My little brave Petrushka…

Edward Clug tells about his ballet:

It is always an amazing experience to work on Stravinsky's score. Music of this composer requires a special approach. You know, it's one thing just to listen to Stravinsky, I don't need to explain what a great pleasure it is for a music lover. But the situation changes dramatically as you start creating a dance. To enjoy the pleasure of these dances and achieve the necessary freedom, you need a deep understanding of what you want to do, a cold math (and the score!) and rehearsals-rehearsals-rehearsals. I don't mean to literally embody the music in dance. It's about reaching the level at which you enter into a dialogue with both components of the ballet – the music itself and the story that it tells.

As far as I know, many people were intrigued by the poster released for our premiere. It depicts giant Russian dolls - matreshkas. This is a visual image of the country where this fairytale action unfolds. However, we aren’t reflecting on its collective character. Our dolls cannot be stripped and reassembled, they are a kind of interior for Charlatan’s puppet theatre or the dwelling of the moor. A doll's house inside a doll. And as these figures are dancing, we hope they will bring a bit of magic to what is happening on stage.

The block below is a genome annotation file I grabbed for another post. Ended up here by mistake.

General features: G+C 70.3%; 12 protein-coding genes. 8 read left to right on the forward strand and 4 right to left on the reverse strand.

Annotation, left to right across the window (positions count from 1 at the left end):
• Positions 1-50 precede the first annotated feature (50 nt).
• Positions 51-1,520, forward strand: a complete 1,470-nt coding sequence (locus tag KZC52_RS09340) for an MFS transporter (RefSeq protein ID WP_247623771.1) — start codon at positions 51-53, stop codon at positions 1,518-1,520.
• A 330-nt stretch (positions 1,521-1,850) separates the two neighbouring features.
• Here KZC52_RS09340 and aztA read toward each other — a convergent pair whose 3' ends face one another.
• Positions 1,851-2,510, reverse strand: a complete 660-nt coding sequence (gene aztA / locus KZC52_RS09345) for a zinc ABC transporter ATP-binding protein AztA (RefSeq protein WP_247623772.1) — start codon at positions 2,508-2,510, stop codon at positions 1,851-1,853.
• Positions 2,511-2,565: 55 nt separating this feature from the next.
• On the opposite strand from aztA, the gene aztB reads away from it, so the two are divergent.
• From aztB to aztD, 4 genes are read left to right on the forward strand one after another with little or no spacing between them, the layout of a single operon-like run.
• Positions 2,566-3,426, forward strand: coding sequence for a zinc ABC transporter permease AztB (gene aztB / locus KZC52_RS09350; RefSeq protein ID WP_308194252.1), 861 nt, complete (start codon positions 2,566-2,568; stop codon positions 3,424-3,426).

Turning to the main characters, I love the little brave Petrushka, who wants to be a human, not a doll, and is willing to sacrifice his puppet life for that. To make himself feel like a real living human he seeks for love. From a philosophical point of view, the phenomenon of Petrushka uncovers a surprising paradox of today: who is actually a doll – our hero Petrushka, who is dying for love, or those people who are manipulated by their ambitions and illusions of a perfect world that substitutes the reality.

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Edward Clug appears young for his age (forty-five +). Well, maybe he is not exactly the maestro, but he’s already a candidate for this title. He is smiling with his boyish broad smile, says that he can not believe this, but the fact remains: it's been two years, as his company celebrated the 25th anniversary of his creative activity! In 1991, he joined the ballet company of the Slovenian National Theatre in Maribor, but soon the desire to create choreography won the ambitions of the performer. And this year he marks the twentieth anniversary of his career as a choreographer. Fifteen of them he leads the Maribor Ballet, which is widely known far beyond Slovenia. By the time he was invited to the Bolshoi, Mr. Klug had worked for ballet companies from Australia to Siberia. Although Maribor has not yet become the ballet Mecca, as William Forsythe’s Frankfurt Ballet or John Neumeier’s Hamburg Ballet, it figures prominently on the ballet map.